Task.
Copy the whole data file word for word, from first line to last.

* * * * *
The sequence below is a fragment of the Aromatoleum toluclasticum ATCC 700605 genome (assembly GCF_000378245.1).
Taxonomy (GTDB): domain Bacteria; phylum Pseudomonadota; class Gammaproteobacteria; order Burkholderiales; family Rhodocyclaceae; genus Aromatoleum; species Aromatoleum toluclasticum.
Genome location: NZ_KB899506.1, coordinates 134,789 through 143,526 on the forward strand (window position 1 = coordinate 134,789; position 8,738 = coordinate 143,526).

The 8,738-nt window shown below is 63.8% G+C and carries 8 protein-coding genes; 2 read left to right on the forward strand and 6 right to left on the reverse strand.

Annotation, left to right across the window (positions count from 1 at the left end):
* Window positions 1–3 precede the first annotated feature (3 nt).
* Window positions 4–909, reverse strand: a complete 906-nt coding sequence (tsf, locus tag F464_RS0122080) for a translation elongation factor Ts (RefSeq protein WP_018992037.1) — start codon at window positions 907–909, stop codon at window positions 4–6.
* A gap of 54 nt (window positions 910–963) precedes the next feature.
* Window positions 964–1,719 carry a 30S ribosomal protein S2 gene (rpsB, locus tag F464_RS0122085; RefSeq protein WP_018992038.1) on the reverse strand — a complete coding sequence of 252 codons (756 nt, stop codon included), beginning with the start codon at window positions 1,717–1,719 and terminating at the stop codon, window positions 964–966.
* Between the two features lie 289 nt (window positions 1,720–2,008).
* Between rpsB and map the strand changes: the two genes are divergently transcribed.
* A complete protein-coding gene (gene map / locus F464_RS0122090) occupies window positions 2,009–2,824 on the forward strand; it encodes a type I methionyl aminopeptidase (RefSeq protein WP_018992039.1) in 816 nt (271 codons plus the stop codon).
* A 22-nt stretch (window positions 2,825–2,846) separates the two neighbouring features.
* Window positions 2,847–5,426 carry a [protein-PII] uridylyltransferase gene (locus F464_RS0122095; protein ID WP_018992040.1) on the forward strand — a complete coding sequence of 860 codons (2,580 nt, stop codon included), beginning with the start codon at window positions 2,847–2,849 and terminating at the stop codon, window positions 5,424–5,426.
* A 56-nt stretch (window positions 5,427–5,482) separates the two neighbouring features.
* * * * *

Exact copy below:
The sequence below is a fragment of the Aromatoleum toluclasticum ATCC 700605 genome (assembly GCF_000378245.1).
Taxonomy (GTDB): domain Bacteria; phylum Pseudomonadota; class Gammaproteobacteria; order Burkholderiales; family Rhodocyclaceae; genus Aromatoleum; species Aromatoleum toluclasticum.
Genome location: NZ_KB899506.1, coordinates 134,789 through 143,526 on the forward strand (window position 1 = coordinate 134,789; position 8,738 = coordinate 143,526).

The 8,738-nt window shown below is 63.8% G+C and carries 8 protein-coding genes; 2 read left to right on the forward strand and 6 right to left on the reverse strand.

Annotation, left to right across the window (positions count from 1 at the left end):
* Window positions 1–3 precede the first annotated feature (3 nt).
* Window positions 4–909, reverse strand: a complete 906-nt coding sequence (tsf, locus tag F464_RS0122080) for a translation elongation factor Ts (RefSeq protein WP_018992037.1) — start codon at window positions 907–909, stop codon at window positions 4–6.
* A gap of 54 nt (window positions 910–963) precedes the next feature.
* Window positions 964–1,719 carry a 30S ribosomal protein S2 gene (rpsB, locus tag F464_RS0122085; RefSeq protein WP_018992038.1) on the reverse strand — a complete coding sequence of 252 codons (756 nt, stop codon included), beginning with the start codon at window positions 1,717–1,719 and terminating at the stop codon, window positions 964–966.
* Between the two features lie 289 nt (window positions 1,720–2,008).
* Between rpsB and map the strand changes: the two genes are divergently transcribed.
* A complete protein-coding gene (gene map / locus F464_RS0122090) occupies window positions 2,009–2,824 on the forward strand; it encodes a type I methionyl aminopeptidase (RefSeq protein WP_018992039.1) in 816 nt (271 codons plus the stop codon).
* A 22-nt stretch (window positions 2,825–2,846) separates the two neighbouring features.
* Window positions 2,847–5,426 carry a [protein-PII] uridylyltransferase gene (locus F464_RS0122095; protein ID WP_018992040.1) on the forward strand — a complete coding sequence of 860 codons (2,580 nt, stop codon included), beginning with the start codon at window positions 2,847–2,849 and terminating at the stop codon, window positions 5,424–5,426.
* A 56-nt stretch (window positions 5,427–5,482) separates the two neighbouring features.